Learn how to capture genuine, emotional images of families. In Family Photography: Modern Storytelling, Kirsten Lewis will teach you how to take meaningful documentary-style family photographs.

Kirsten Lewis takes a unique approach to family photography, leaving posing techniques and studio light at the door to capture real moments, as they are lived. In this class Kirsten will share her techniques for creating the relationships and environments that help her subjects feel at ease and open-up in an authentic way while she shoots. You’ll revisit the art of storytelling through still images and how to bring storytelling into your work with families. Kirsten will teach you the steps to developing client relationships that allow you to honestly document a family, from birth onward, while nurturing your business. You’ll learn new ways to approach composition and editing so your final product is both beautiful and true to reality.

If you want to deepen your relationships with the subjects you shoot and deliver photographs that are joyful and authentic, join Kirsten for this in-depth class on documentary-style family photography.



I cannot recommend Kirsten's course highly enough. I've tuned in to a couple of CreativeLive courses on photographing families and children, and they were both very "studio"-centric. A lot of posing, a lot of gear, etc. I don't have a studio and a lot of gear, I don't desire to, I'm uninspired by the outcomes, and I tuned out pretty quickly. I love capturing people, especially kids and families, in their moments. I love a great candid. I love "documentary photography" (as I learned to call it from this course). And loving and creating photos that tell a story or capture a genuine moment is exactly what this course taught us to do, and did a fantastic job of doing. A few things I loved about Kirsten from the get go: she is not pretentious, but intelligent and genuine; she as a person and her photography are inspiring; she knows how to teach - technical without being 'technical', knows how to explain her process, draws on her mistakes so we can all learn from them (and our own - and this is a HUGE element of teaching most people lack!), all the while packing in an enormous amount of information that could improve anyone's photography. is very accessible in her explanations and her language; she is honest: a good teacher will be critical because again, if she's not (and if we're not open to it) how will we ever learn? Although I felt sometimes her language was a bit harsh or her assessments "right or wrong" where more nuanced language could be merited - my one critique. really seemed to be teaching first and foremost to have people learn and be excellent photographers, and to enjoy the gifts photography can offer (personally and productively), which made it so much more appealing to be "in the room". Best of all, I had an awakening that I am allowed to be myself in my photography. As much as I love candids, I get caught up in the expectation to take posed pics, for those I'm taking the photos for more than for myself. No more. It makes me impatient and disappointed with the outcomes. I'm going to cultivate what I love. I also finished each day inspired to take and process photos - visiting my nieces, bringing my camera everywhere. During the class I kept going into lightroom to look at my pics while she was teaching, to compare my past photos to what she was teaching. It was such a wonderful learning experience. Thank you Kirsten for being true to yourself, going out on a limb in your approach, and sharing all of this with us!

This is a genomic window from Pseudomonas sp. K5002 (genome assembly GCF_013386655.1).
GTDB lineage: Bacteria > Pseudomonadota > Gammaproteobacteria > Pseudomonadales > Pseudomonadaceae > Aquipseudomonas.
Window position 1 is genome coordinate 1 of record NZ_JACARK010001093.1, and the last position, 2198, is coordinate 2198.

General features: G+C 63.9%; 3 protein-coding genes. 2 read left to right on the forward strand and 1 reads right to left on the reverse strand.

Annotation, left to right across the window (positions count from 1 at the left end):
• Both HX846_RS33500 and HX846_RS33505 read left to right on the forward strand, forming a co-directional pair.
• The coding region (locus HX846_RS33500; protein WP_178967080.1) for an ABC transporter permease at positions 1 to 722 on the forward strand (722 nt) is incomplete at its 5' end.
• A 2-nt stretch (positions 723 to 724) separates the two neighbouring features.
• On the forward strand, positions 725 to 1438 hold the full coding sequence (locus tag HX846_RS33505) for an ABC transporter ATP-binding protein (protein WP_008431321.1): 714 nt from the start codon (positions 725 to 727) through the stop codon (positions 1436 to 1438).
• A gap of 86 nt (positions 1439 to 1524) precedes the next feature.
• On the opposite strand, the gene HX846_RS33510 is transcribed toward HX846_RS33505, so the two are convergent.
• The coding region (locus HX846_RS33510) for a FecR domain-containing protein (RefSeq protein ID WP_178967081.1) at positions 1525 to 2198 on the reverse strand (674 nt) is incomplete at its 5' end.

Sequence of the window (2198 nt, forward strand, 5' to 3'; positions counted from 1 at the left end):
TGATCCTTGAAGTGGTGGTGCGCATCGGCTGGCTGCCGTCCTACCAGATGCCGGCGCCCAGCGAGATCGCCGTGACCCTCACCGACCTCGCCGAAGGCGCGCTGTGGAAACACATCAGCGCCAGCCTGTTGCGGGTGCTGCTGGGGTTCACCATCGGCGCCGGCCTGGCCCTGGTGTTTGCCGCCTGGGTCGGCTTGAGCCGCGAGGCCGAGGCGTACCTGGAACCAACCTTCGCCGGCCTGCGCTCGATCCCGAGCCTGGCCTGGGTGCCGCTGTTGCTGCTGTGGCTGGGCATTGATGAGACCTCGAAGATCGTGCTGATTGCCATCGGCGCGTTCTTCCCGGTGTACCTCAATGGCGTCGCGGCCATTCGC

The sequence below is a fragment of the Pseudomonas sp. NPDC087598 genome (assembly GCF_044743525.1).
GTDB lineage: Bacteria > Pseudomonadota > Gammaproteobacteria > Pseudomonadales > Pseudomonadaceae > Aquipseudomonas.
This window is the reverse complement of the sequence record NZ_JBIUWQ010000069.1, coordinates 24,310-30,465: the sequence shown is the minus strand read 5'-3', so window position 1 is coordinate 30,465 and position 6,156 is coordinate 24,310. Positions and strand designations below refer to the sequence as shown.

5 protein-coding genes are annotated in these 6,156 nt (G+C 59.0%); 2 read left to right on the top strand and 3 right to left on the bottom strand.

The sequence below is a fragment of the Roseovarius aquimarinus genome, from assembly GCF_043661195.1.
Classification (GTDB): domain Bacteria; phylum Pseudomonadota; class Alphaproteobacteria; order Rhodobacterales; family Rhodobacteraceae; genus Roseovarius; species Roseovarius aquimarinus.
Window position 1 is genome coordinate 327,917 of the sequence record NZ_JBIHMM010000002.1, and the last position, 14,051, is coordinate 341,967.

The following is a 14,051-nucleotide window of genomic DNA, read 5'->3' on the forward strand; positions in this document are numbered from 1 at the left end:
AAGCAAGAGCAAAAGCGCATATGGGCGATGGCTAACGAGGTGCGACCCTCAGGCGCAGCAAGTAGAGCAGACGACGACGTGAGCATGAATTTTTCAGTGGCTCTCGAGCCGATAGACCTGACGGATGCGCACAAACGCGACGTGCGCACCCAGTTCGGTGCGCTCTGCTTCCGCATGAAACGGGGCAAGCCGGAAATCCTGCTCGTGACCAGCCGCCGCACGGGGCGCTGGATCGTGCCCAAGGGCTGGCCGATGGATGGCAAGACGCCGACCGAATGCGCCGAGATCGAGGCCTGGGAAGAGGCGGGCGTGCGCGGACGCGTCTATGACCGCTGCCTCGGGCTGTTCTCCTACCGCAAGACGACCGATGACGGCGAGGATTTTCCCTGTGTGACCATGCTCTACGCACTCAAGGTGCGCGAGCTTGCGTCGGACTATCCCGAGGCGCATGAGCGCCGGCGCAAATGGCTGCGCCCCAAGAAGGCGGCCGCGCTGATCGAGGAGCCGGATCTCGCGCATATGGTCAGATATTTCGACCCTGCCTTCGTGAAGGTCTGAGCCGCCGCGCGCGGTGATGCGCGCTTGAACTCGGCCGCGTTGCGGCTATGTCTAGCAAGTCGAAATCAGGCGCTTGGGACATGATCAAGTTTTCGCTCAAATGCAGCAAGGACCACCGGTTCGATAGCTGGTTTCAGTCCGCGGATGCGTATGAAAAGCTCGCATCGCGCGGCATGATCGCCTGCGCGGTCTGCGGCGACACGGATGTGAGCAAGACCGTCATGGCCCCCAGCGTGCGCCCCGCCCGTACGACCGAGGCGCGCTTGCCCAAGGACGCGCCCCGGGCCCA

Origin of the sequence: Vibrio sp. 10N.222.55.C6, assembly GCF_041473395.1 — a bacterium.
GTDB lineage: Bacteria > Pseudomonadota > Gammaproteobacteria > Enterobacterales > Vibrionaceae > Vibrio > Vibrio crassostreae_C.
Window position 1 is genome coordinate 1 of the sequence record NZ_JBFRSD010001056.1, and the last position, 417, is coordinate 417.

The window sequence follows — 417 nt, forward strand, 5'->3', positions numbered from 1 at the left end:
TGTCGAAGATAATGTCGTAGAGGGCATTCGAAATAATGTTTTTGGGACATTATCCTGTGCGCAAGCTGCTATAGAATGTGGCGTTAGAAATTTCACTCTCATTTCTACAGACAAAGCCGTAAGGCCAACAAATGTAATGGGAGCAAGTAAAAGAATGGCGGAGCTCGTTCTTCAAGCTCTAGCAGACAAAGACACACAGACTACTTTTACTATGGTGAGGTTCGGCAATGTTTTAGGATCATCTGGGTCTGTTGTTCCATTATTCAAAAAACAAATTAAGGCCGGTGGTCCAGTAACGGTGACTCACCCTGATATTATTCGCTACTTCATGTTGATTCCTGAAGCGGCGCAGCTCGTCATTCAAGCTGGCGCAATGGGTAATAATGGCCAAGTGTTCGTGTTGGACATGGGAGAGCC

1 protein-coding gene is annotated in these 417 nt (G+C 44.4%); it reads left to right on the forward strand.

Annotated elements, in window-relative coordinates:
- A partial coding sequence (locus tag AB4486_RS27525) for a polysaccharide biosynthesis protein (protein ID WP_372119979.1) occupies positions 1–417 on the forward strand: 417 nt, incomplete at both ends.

Kathleen Petersen

I started out in photojournalism, but it was a long time ago. Back in the 70s, I would play with the little ones, in their backyards, or at their breakfast tables, to get lots of beautiful, real images. Then, over the years, with the need to earn income, and then later, the need to compete, I got side tracked. I still did photojournalistic images of my kids, and eventually, their kids, but clients were wanting specific things. I called it the line-them-up-and-shoot-them style of family photography. The creative soul within was always longing for the more natural, more real images, and I have always been able to sneak them in to any session. But my business was mostly about everything else. I shot some weddings early on, to pay my dues and my rent. But discovered that I much preferred being a second shooter and capturing the candid moments and the details. As I am now a grandmother, I have been making changes gradually in my business to get back to my roots. Taking this class has been life-changing for me. I was making these tiny little baby steps, as if I was afraid that I would fall out of favor with my current and future clients. The competition is huge here in socal, so how could I dare step away from the white shirts and khakis? I dare. I am about to completely revamp my business model to return to where I started from. I plan to march to the beat of my own drummer. It really does make one happy to follow one's passions and to be true to one's self. I don't even care if I lose any clients. I want to provide for people something that is so essential. Real images that will nail down the memories forever as they interact and love each other. This is so important. At first, I wasn't sure if I would like Kirsten. But by the end of the three days, I loved her as if she were my best friend from forever ago. I love her for her personality, the things she taught us, and her great example. Best class I have ever taken at Creative Live, and that is saying something! Thank you!

Jo Benoy

The great thing about photography is that it can be all things to all people: a hobby, an art form, a profession. As long as I can remember, cameras and pictures have been important to me - for different reasons in different seasons. I have never been particularly interested in formal photos, and I thought my preference for "catching moments" in a style three or four notches above a snapshot made me seem like some sort of slackard. Enter Kirsten Lewis. In three days, she explained, modeled and taught the sort of shooting that I've loved for as long as I can remember. She mirrors my philosophy that good photographs aren't necessarily pretty, and that if a picture is compelling or evocative, it's a good one. Lewis is not only a gifted photographer but a clear and cogent teacher, which is always a welcome combination, and as strong as her tangible skills are her confidence and dedication to her own style and voice. I've watched and bought several CreativeLive courses, but I have enjoyed none more than this one: ever since watching it, my brain has been spinning and my shutter finger has been itchy. I loved, loved, loved this workshop.